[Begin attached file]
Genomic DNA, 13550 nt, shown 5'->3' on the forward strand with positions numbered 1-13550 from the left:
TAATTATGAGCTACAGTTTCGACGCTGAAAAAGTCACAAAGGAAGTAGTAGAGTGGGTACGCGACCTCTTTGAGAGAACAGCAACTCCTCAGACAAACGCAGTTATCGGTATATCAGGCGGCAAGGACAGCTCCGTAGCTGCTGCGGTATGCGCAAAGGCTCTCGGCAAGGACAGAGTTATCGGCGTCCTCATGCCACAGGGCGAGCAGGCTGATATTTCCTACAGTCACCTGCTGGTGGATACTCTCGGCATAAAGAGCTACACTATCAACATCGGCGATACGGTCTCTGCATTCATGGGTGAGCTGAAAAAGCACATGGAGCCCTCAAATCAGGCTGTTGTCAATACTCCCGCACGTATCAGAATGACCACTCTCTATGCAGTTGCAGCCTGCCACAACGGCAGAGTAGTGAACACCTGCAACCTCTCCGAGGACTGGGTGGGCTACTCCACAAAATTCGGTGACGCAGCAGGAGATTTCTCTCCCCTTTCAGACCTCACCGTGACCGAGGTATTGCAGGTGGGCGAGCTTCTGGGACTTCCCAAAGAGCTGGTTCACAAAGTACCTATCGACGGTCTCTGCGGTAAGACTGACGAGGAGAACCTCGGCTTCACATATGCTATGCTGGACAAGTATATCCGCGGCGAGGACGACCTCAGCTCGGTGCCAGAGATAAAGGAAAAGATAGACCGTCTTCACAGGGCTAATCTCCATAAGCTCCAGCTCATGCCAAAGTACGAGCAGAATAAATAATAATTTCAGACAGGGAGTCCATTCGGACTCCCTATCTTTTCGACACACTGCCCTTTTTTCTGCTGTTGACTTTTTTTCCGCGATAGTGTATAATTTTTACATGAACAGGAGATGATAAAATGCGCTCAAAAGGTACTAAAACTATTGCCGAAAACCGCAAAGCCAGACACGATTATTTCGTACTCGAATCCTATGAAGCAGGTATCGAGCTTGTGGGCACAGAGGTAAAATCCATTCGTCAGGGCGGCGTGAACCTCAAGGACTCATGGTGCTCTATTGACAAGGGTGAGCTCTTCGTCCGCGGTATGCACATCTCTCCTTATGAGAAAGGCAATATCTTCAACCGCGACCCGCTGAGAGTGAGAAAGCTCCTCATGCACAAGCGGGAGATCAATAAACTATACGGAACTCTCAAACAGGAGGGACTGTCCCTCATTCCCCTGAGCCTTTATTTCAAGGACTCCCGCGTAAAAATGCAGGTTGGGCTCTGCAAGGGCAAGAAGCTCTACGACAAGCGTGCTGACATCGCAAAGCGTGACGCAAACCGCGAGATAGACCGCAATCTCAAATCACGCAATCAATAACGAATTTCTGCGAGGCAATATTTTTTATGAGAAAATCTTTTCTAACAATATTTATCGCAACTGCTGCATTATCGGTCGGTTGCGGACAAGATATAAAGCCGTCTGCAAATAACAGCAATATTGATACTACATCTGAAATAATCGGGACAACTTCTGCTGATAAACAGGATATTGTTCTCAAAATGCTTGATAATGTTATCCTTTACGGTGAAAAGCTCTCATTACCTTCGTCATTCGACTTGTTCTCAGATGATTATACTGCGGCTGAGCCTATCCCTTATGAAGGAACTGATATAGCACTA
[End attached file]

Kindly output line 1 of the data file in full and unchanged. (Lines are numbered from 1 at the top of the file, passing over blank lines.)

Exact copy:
Genomic DNA, 13550 nt, shown 5'->3' on the forward strand with positions numbered 1-13550 from the left: